79th PA battle line, looking north (right to left) from right flank

Left flank of 79th PA battle line, looking north.  Col. Hambright swung out his left two companies from this position to provide a flanking fire on Confederates to the regiment's front.  The 1st Wisconsin fought beyond the 79th PA's left flank on the hill with the artillery piece. 
View of 79th PA position from front left (roughly from the direction of the 1st Wisconsin.  
View of the 79th PA left flank position from the front

April 6, 2014

Death and the Civil War

"The Soldier's grave" (HW, 11/5/1861)
Over at Civil War Memory, Kevin Levin comments on a recent article, "The Great Exaggeration: Death and the Civil War," by Nicholas Marshall in the Journal of Civil War History.  Marshall reappraises the significance of the Civil War death toll, arguing that it wasn't all that different from death before and after the war.  After reading the article, I have major issues with the statistical framework used in his analysis and found the assertion that one single statistic (i.e., number of deaths) does not give a full picture of societal ramifications to be somewhat obvious.  Furthermore, it was jarring to see assertions like "dying of disease in a camp must have seemed distressingly normal" [p. 16] appearing in an academic publications without any evidence or exploration.  I was going to comment on Kevin's blog, but instead will use this post to give some thoughts on the topic and connect them to Lancaster and the 79th Pennsylvania.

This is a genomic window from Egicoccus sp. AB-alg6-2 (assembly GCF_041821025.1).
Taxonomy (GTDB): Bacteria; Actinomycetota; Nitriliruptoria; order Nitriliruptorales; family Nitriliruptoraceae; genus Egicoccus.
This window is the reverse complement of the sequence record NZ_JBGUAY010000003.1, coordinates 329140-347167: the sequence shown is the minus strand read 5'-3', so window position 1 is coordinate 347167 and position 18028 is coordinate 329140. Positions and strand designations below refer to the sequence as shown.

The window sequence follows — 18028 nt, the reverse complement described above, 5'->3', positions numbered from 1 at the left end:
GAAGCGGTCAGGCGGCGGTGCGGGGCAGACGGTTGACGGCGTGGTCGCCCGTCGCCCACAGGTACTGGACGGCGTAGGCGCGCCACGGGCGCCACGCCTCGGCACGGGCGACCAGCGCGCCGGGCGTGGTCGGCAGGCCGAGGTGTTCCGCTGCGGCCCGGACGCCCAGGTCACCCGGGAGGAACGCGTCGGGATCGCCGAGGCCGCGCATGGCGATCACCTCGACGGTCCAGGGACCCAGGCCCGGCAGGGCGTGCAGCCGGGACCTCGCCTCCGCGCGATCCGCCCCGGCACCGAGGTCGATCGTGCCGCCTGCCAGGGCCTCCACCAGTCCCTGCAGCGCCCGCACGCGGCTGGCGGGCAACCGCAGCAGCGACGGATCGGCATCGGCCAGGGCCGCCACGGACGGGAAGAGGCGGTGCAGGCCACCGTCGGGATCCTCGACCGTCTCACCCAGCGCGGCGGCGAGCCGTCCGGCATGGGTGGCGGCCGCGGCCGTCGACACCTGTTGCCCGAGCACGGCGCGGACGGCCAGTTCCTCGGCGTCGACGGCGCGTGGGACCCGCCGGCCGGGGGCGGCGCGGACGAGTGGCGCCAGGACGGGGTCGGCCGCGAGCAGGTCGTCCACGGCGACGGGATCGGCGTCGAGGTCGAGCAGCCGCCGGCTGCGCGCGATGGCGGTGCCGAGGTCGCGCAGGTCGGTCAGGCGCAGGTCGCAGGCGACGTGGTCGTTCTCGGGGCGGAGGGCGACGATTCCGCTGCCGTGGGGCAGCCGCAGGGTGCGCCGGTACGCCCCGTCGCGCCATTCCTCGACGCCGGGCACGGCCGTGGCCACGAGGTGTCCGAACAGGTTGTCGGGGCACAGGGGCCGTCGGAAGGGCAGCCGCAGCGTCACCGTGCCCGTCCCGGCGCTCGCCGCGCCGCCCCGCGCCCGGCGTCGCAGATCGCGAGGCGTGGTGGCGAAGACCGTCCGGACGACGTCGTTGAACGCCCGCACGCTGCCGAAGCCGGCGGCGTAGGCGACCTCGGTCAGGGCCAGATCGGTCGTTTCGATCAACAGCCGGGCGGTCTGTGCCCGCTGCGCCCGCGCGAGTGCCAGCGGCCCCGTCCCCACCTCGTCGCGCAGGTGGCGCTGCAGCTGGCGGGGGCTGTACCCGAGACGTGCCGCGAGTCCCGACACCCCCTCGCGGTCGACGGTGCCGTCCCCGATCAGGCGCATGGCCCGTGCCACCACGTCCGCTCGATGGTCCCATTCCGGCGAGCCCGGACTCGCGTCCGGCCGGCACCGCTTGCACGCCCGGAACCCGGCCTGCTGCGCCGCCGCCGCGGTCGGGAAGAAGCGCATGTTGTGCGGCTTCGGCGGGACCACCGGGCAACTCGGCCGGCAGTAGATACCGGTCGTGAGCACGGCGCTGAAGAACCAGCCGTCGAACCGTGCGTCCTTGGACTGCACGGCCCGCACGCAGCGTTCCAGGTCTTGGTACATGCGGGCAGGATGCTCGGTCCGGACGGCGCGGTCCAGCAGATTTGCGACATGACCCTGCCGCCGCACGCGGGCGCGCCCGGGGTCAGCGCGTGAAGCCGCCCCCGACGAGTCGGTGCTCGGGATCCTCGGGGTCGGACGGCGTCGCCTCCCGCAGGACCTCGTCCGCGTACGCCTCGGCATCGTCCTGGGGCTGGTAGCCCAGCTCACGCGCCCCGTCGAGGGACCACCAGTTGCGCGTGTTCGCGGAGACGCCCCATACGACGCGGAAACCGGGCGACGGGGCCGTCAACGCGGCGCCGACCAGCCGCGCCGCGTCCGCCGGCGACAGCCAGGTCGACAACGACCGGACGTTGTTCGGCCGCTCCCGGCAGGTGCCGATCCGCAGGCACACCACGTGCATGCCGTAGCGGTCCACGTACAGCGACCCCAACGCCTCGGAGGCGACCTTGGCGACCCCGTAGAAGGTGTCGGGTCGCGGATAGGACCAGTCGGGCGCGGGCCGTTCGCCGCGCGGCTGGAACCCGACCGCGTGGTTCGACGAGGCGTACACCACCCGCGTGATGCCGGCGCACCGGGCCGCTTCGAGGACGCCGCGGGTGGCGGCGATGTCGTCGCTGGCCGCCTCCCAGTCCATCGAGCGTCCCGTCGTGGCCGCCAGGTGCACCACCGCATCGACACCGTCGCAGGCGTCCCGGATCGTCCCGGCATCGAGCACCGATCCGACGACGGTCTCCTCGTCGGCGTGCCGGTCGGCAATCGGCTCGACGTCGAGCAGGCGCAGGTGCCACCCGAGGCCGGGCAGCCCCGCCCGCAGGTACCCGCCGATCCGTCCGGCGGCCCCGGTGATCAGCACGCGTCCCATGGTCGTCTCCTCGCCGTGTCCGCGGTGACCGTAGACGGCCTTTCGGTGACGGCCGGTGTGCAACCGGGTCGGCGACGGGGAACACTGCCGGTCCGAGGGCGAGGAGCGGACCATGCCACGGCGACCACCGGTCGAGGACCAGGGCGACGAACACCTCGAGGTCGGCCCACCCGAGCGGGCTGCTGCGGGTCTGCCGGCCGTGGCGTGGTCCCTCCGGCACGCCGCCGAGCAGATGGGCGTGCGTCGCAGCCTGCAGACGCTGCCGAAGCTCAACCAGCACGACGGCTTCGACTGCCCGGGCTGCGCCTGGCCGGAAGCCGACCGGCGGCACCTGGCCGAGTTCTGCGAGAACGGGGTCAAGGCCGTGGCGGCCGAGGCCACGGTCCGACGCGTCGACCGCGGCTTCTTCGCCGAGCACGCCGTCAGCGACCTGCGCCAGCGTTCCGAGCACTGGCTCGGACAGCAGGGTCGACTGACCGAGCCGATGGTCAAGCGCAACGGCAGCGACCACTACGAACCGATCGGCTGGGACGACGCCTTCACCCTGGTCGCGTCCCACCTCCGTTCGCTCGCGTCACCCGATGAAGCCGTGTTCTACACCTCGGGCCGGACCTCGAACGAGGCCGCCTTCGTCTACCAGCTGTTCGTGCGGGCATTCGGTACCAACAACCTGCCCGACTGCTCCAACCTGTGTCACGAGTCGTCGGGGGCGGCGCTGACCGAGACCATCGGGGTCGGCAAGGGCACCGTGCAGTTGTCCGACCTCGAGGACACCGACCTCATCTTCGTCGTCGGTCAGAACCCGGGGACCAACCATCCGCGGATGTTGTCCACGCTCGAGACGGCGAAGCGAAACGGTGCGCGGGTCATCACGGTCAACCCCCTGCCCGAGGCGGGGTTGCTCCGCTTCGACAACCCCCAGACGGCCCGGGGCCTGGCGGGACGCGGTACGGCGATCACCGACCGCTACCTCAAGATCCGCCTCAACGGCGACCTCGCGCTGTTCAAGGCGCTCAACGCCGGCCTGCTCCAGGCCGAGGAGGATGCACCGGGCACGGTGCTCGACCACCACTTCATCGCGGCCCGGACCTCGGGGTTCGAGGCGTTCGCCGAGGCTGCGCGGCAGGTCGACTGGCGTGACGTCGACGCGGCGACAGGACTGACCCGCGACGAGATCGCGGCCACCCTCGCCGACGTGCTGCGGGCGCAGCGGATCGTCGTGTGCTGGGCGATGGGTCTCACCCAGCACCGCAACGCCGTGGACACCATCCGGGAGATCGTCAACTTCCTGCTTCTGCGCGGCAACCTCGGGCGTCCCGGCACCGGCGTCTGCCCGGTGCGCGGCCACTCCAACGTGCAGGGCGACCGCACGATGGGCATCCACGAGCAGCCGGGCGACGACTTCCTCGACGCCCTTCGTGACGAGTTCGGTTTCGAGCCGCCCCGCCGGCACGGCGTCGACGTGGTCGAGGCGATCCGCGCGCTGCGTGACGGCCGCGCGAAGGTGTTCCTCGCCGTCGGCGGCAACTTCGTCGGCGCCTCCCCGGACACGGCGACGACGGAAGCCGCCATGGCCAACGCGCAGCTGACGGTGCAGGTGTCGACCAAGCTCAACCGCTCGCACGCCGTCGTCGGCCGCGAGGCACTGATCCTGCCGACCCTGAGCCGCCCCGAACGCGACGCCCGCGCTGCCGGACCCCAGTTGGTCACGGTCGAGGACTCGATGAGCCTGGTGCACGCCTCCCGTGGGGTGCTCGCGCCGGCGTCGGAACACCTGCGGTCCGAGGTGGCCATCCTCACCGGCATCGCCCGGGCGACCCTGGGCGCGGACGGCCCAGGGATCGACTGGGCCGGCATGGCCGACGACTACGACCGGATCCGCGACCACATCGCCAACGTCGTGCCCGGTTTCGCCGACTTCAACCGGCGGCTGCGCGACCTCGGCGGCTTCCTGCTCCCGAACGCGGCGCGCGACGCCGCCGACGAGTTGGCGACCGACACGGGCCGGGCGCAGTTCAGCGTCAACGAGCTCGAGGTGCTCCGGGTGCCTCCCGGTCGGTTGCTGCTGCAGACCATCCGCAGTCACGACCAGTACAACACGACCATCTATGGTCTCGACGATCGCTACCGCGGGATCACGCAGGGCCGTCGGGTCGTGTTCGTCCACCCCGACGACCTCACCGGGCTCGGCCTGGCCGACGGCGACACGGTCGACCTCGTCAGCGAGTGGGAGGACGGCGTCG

The article's main argument is that the variability of the death rate was not all that different from pre-war levels.  Unfortunately, the author has no sense of the very important relationship between population size and the variability of the death rate.  Of course the variability of the death rate will be higher for smaller cities and very low nationally -- the variability of the death rate should decrease with population size.  Raw annual changes in the percentage of people who die mean nothing if you're not comparing populations of similar size, and Marshall is comparing that of single cities or states with changes in the national rate.  He should have known that something funny was going on when the death rate in Chicago jumped by 300% one year.

He also claims that drops in the male survival rate for the 1860s decade was not significant because, well, it's still within the range of 1/4 and 1/5 -- whatever that means [p. 12].  [Interesting side note: did the female death rate during childbirth increase during the 1860s due to war's claim on medical resources?]  We have measures of statistical significance for a reason -- just because you're writing history doesn't mean that you shouldn't use them!